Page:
Bernie Sanders Exposed?
How much command of detail should we demand of presidential candidates?
Daily News: And then, you further said that you expect to break them up within the first year of your administration. What authority do you have to do that? And how would that work? How would you break up JPMorgan Chase?
Sanders: Well, by the way, the idea of breaking up these banks is not an original idea. It’s an idea that some conservatives have also agreed to.
You’ve got head of, I think it’s, the Kansas City Fed, some pretty conservative guys, who understands. Let’s talk about the merit of the issue, and then talk about how we get there. …
Daily News: Okay. Well, let’s assume that you’re correct on that point. How do you go about doing it?
Sanders: How you go about doing it is having legislation passed, or giving the authority to the secretary of treasury to determine, under Dodd-Frank, that these banks are a danger to the economy over the problem of too-big-to-fail.
Daily News: But do you think that the Fed, now, has that authority?
Sanders: Well, I don’t know if the Fed has it. But I think the administration can have it.
Daily News: So if you look forward, a year, maybe two years, right now you have … JPMorgan has 241,000 employees. About 20,000 of them in New York. $192 billion in net assets. What happens? What do you foresee? What is JPMorgan in year two of …
Sanders: What I foresee is a stronger national economy. And, in fact, a stronger economy in New York State, as well. What I foresee is a financial system which actually makes affordable loans to small and medium-size businesses. Does not live as an island onto themselves concerned about their own profits. And, in fact, creating incredibly complicated financial tools, which have led us into the worst economic recession in the modern history of the United States.
Daily News: I get that point. I’m just looking at the method because, actions have reactions, right? There are pluses and minuses. So, if you push here, you may get an unintended consequence that you don’t understand. So, what I’m asking is, how can we understand? If you look at JPMorgan just as an example, or you can do Citibank, or Bank of America. What would it be? What would that institution be? Would there be a consumer bank? Where would the investing go?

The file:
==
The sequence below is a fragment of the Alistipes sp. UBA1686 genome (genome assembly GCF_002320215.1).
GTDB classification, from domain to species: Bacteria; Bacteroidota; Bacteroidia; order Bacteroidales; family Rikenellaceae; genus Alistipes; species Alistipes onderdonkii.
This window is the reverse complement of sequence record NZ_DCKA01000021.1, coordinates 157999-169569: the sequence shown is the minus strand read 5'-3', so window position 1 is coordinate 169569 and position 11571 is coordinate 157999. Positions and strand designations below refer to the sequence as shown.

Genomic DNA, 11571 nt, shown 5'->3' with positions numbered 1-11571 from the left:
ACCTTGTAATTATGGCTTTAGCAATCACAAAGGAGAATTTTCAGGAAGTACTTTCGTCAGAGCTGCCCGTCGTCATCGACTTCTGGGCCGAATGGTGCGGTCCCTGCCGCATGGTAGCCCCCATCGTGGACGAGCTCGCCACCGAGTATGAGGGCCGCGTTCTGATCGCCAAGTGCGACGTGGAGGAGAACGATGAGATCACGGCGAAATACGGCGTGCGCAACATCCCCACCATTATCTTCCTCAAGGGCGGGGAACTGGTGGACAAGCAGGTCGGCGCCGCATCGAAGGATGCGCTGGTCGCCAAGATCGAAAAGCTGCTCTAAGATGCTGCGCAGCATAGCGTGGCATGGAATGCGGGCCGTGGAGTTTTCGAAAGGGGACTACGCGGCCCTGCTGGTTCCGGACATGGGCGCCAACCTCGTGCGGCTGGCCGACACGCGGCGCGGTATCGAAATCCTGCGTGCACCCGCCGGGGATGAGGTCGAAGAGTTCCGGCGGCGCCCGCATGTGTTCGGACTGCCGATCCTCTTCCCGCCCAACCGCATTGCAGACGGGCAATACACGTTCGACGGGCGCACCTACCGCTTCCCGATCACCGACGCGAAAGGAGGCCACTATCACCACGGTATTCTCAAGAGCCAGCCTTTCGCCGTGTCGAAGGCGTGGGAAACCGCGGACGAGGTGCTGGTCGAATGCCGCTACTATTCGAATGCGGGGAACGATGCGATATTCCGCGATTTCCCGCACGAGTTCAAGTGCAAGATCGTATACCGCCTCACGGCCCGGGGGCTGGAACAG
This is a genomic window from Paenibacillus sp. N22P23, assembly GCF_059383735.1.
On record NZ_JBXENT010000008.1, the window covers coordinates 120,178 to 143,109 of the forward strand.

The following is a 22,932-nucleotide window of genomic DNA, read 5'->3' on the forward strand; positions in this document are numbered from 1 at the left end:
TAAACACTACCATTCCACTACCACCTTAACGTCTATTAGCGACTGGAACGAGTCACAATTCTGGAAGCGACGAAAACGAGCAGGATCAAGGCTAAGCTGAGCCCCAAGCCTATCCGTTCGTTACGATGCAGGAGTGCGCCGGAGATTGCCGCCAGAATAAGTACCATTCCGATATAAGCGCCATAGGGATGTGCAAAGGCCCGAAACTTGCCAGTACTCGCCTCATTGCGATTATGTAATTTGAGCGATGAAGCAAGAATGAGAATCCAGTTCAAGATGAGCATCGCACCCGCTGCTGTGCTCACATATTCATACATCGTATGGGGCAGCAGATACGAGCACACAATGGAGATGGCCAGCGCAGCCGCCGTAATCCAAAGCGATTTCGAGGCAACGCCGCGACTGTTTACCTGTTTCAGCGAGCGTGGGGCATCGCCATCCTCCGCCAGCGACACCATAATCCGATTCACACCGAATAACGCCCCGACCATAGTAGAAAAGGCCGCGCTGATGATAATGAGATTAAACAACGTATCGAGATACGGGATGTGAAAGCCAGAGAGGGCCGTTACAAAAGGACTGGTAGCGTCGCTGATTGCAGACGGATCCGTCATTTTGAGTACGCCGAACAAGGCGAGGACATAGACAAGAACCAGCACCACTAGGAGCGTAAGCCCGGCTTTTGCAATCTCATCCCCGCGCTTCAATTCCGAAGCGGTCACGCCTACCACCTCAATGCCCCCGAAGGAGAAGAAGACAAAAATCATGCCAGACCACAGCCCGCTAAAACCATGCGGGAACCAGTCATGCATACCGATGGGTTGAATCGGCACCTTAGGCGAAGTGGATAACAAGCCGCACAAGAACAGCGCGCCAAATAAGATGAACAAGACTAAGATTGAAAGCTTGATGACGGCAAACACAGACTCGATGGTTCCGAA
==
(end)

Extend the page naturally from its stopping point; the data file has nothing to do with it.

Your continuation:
Sanders: I’m not running JPMorgan Chase or Citibank.
For Sanders’s critics — including Hillary Clinton — the Daily News interview is the “ah ha!” moment that they have been insisting will come for Sanders, a time when his pie-in-the-sky proposals are closely examined and found wanting. Sure, free college tuition sounds good, but how, exactly, do you pay for it? And, yes, breaking up the biggest banks seems appealing — particularly if you saw “The Big Short” — but (a) can you actually do it? and (b) what does it mean for all the people those banks employ?
A large part of Sanders’s appeal to the throngs who back him is his insistence that we are in need of a political revolution. And, for those people, the Daily News interview will be much ado about nothing. But what the interview exposes is that once the revolution happens there will be lots of loose ends to tie up. Loose ends that Sanders either hasn’t grappled with — or doesn’t want to.
Remember that Sanders’s campaign began as the longest of long shots. He could propose the world and more because no one thought that he ever had a chance at winning. I could tell you 100 radical changes I would make to the NBA if I were commissioner — raise the age limit to 21, move the three-point line back, etc. — but I would never have to really explain how I was going to do it because you would know there’s a zero percent chance I am going to run the NBA. But if suddenly my name started to pop up on lists to replace Adam Silver — please please please let this happen — then a more careful examination of how I was going to accomplish all of my proposals would be in order.